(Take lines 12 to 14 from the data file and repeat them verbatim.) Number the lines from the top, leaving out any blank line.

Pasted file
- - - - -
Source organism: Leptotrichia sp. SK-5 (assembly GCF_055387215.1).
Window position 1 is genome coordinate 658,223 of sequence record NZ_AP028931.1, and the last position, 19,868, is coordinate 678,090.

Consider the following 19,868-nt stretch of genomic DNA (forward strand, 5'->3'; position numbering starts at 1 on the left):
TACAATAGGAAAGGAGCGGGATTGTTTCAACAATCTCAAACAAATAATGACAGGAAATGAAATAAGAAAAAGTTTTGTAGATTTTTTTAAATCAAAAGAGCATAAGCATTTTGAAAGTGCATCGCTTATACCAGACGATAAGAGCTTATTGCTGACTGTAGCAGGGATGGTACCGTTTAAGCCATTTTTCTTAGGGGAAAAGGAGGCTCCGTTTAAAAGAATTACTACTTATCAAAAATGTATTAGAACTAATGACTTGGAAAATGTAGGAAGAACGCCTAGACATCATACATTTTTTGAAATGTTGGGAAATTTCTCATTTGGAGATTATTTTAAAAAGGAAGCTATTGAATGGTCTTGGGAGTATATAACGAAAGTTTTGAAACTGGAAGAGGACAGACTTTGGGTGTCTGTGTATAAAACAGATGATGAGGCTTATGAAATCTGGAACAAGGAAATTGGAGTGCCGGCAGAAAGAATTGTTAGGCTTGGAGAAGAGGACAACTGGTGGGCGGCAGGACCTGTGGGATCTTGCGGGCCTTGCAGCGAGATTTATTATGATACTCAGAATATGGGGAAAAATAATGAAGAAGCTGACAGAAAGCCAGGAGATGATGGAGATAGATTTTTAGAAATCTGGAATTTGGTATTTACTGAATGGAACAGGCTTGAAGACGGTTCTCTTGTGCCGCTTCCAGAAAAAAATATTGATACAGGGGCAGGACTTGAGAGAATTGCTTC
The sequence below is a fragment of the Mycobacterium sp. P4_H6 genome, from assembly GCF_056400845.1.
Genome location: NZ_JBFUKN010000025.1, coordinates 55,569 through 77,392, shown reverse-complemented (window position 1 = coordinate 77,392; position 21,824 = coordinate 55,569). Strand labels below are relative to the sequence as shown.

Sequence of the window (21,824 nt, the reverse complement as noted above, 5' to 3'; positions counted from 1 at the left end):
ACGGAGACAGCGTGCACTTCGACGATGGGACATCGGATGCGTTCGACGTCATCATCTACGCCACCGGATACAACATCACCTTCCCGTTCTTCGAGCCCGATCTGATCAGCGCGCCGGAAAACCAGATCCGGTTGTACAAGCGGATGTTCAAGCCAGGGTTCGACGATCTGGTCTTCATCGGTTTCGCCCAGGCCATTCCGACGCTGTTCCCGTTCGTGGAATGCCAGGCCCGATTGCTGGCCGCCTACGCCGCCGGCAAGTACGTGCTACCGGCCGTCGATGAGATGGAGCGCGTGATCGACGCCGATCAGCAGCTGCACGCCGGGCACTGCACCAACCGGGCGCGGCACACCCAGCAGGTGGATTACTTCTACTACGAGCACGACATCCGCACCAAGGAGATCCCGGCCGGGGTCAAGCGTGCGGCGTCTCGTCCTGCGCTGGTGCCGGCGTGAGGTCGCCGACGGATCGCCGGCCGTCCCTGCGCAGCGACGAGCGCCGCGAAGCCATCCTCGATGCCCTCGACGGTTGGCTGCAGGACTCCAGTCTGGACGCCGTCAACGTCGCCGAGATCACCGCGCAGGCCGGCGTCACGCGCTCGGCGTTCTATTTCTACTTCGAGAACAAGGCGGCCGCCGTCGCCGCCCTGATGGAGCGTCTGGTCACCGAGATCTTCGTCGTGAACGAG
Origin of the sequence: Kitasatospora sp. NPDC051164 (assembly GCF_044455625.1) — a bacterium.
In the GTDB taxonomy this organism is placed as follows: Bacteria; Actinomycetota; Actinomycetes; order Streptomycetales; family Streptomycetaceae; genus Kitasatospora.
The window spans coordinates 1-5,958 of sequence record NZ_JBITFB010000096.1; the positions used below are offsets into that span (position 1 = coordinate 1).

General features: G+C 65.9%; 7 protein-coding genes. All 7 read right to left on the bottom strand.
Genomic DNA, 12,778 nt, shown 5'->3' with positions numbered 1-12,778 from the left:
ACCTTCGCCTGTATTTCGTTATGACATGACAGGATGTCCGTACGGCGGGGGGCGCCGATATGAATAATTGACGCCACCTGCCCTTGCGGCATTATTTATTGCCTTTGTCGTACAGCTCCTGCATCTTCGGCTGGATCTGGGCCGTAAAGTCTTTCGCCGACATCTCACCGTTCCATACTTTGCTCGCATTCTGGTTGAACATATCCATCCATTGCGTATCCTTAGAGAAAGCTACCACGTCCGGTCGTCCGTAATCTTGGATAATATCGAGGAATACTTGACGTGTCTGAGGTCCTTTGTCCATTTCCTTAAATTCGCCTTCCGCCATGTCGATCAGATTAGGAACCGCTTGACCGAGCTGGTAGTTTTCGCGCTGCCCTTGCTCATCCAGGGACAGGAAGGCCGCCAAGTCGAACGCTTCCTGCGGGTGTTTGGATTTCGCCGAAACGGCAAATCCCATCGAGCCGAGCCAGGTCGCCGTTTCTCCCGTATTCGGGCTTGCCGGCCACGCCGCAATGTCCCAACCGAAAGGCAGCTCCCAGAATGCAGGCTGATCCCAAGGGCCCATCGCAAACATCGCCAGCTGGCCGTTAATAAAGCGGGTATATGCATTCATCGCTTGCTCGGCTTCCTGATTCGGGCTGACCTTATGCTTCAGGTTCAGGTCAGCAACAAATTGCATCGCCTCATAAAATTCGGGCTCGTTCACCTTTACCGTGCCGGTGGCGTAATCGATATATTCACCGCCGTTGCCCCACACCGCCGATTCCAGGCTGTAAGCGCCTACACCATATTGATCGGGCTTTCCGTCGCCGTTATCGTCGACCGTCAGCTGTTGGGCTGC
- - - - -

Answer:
General features: G+C 65.9%; 7 protein-coding genes. All 7 read right to left on the bottom strand.
Genomic DNA, 12,778 nt, shown 5'->3' with positions numbered 1-12,778 from the left:
ACCTTCGCCTGTATTTCGTTATGACATGACAGGATGTCCGTACGGCGGGGGGCGCCGATATGAATAATTGACGCCACCTGCCCTTGCGGCATTATTTATTGCCTTTGTCGTACAGCTCCTGCATCTTCGGCTGGATCTGGGCCGTAAAGTCTTTCGCCGACATCTCACCGTTCCATACTTTGCTCGCATTCTGGTTGAACATATCCATCCATTGCGTATCCTTAGAGAAAGCTACCACGTCCGGTCGTCCGTAATCTTGGATAATATCGAGGAATACTTGACGTGTCTGAGGTCCTTTGTCCATTTCCTTAAATTCGCCTTCCGCCATGTCGATCAGATTAGGAACCGCTTGACCGAGCTGGTAGTTTTCGCGCTGCCCTTGCTCATCCAGGGACAGGAAGGCCGCCAAGTCGAACGCTTCCTGCGGGTGTTTGGATTTCGCCGAAACGGCAAATCCCATCGAGCCGAGCCAGGTCGCCGTTTCTCCCGTATTCGGGCTTGCCGGCCACGCCGCAATGTCCCAACCGAAAGGCAGCTCCCAGAATGCAGGCTGATCCCAAGGGCCCATCGCAAACATCGCCAGCTGGCCGTTAATAAAGCGGGTATATGCATTCATCGCTTGCTCGGCTTCCTGATTCGGGCTGACCTTATGCTTCAGGTTCAGGTCAGCAACAAATTGCATCGCCTCATAAAATTCGGGCTCGTTCACCTTTACCGTGCCGGTGGCGTAATCGATATATTCACCGCCGTTGCCCCACACCGCCGATTCCAGGCTGTAAGCGCCTACACCATATTGATCGGGCTTTCCGTCGCCGTTATCGTCGACCGTCAGCTGTTGGGCTGC